Prevention is better than cure

In a letter to The Times on Monday, leading figures from the health world, including the heads of The Royal College of Physicians and The Royal College of Nursing, called for a national conversation on the future of NHS funding. This was an issue raised about a year ago in this blog, where I argued that a proper debate was needed about what the NHS can and cannot realistically afford, and who should pay for it.

This is a welcome call by the signatories of this letter. It highlights that we can no longer hide from reality – that we need to look at options and take appropriate measures in order for the NHS to survive. Recent years have demonstrated that despite many NHS organisations making progress to meet the Nicholson Challenge of creating £20 billion pounds of efficiency savings by 2015, these savings alone are not going to plug the huge financial gap. Instead we need to consider the various options available to ensure that the NHS is sustainable, potentially through higher taxation, a system where the patient funds some elements of care or a complete review of what is available on the NHS.

Addressing NHS funding must be a priority for the government, however equally important is placing individual’s wellbeing at the heart of public policy. As the Health Select Committee recently pointed out, the NHS faces “one of its greatest challenges” dealing with patients with long-term conditions, such as diabetes. They account for 70% of health spending but only 30% of patients. In other words, prevention is better than cure and more must be done to curb the rise of chronic diseases.

Getting healthcare professionals and government both at national and local levels, as well as communities and industry to work together are a prerequisite to making this happen. We need to be ambitious, creative and think outside of the box to find solutions to our healthcare ticking time bomb.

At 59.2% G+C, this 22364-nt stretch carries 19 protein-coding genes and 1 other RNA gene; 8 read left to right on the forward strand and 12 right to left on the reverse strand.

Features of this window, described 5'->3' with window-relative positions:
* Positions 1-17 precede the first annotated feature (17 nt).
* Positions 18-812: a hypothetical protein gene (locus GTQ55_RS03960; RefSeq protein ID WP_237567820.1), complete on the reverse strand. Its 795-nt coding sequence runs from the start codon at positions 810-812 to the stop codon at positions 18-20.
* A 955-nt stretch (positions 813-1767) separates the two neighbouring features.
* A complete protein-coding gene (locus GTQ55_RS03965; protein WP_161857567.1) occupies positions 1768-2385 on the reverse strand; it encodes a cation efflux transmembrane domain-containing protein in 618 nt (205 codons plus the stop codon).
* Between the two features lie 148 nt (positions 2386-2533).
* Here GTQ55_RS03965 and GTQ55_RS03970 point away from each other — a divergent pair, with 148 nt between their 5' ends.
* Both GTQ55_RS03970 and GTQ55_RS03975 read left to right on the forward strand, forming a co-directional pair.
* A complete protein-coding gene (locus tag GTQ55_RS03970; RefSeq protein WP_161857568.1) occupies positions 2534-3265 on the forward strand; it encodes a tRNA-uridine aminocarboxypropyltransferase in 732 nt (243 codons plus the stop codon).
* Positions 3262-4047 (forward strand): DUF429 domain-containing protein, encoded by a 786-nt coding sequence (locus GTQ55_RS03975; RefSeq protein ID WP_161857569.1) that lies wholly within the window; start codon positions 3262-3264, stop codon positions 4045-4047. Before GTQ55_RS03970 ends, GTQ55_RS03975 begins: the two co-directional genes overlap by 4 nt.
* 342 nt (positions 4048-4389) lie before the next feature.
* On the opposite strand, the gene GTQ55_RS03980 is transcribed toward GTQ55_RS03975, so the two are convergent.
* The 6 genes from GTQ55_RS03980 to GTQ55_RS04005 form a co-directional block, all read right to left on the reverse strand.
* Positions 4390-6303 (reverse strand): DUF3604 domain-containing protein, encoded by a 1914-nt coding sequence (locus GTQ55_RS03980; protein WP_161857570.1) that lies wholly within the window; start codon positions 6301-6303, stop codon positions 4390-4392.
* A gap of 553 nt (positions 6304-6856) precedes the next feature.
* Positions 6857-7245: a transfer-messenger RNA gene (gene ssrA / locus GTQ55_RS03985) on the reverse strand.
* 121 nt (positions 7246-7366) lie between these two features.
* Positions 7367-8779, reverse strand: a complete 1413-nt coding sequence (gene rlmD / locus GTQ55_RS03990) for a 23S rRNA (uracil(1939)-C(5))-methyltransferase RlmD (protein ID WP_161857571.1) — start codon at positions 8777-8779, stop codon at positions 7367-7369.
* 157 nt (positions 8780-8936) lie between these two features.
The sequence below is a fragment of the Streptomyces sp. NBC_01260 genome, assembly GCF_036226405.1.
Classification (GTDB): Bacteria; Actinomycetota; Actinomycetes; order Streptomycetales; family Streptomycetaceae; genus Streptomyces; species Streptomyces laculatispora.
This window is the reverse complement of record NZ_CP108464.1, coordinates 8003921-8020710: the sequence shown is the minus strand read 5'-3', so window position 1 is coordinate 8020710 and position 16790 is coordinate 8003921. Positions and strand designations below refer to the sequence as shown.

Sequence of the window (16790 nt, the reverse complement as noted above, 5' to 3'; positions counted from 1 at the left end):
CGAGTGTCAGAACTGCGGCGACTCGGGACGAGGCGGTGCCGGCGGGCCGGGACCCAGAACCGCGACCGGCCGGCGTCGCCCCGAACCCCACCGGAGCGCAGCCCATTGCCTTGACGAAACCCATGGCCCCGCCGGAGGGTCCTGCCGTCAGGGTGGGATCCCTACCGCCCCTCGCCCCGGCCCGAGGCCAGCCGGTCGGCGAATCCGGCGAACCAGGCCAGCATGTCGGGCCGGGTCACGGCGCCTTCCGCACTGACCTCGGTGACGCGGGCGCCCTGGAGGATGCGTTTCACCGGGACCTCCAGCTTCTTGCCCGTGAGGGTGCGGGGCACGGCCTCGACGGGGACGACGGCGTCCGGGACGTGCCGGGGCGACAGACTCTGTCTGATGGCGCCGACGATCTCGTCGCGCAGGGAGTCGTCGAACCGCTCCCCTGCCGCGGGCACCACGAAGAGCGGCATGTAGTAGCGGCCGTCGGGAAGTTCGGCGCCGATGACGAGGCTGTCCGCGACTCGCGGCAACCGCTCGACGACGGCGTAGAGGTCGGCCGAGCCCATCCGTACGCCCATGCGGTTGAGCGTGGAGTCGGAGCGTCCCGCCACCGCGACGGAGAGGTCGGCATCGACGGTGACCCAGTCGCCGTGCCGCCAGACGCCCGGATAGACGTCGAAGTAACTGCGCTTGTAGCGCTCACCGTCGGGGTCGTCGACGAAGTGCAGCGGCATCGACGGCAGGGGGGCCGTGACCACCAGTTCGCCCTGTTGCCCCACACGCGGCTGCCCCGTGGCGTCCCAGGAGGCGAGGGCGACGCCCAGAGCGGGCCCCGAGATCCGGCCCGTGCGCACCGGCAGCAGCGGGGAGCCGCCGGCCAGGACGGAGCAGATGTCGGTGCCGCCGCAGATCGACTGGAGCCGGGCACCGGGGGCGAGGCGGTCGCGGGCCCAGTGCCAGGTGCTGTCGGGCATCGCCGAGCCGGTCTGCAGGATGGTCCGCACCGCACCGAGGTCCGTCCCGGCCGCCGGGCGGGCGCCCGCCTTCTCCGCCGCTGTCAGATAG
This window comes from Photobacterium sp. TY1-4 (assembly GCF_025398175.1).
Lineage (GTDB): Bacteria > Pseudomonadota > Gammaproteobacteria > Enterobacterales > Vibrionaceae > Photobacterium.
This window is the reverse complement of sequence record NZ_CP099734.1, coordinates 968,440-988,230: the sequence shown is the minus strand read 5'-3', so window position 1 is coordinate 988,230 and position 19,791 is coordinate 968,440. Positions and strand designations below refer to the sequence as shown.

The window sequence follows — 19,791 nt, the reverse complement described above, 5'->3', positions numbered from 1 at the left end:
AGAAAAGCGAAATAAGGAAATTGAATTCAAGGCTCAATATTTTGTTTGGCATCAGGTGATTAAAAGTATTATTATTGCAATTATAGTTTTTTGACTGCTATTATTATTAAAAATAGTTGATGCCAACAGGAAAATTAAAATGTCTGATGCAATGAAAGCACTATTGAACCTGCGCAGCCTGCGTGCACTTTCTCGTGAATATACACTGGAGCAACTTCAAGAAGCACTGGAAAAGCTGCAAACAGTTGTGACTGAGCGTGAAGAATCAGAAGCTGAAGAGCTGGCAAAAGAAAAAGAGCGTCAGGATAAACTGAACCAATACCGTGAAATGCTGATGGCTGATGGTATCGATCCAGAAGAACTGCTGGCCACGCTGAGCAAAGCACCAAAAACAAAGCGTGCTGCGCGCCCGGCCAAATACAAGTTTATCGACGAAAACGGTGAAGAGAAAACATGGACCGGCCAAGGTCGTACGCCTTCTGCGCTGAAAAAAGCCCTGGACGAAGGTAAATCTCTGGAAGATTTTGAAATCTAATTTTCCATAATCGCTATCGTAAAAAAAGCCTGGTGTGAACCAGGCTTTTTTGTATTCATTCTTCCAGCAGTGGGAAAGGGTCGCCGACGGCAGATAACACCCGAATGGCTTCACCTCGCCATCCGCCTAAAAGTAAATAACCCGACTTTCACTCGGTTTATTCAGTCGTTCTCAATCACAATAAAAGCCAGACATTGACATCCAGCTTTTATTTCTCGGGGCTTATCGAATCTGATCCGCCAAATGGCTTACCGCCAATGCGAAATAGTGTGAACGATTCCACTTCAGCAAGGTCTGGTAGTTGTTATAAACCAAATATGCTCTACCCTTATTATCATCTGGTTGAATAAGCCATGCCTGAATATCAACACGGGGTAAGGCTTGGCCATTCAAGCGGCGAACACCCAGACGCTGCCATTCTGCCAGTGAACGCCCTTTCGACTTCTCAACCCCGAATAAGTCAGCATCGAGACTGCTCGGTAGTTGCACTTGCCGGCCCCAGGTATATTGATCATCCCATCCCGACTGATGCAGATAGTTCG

An interesting example of this is an experiment that started in two small towns in northern France to tackle obesity in children and attempted to engage a whole community in an effort to combat the lifestyles that cause obesity. Everyone, from the mayor to shop owners, school teachers, doctors, pharmacists, caterers, restaurant owners, sports associations, the media, scientists, and various branches of the town’s government joined in an effort to encourage children to eat better and move around more. The towns built sporting facilities and playgrounds, mapped out walking itineraries, and hired sports instructors. Families were offered cooking workshops, and families at risk were offered counselling.

Over the course of 13 years, obesity in children had dropped to 8.8%, while in similar neighbouring towns it had risen to 17.8%. This experiment, which is also a great example of integrated care, has now successfully spread to more French towns and other countries.

Closer to home, earlier this week the BBC reported how doctors are being encouraged to work in conjunction with local authorities and voluntary community organisations and prescribe trips to lunch clubs and museums as part of new measures to tackle loneliness, which can have a serious impact on a person’s health.

These examples are encouraging and we need to foster these types of ideas along with more coordinated approaches between various stakeholders to enable people to change their lifestyles. Not only will it help improve their wellbeing, it should in the longer term have a huge impact on NHS finance.

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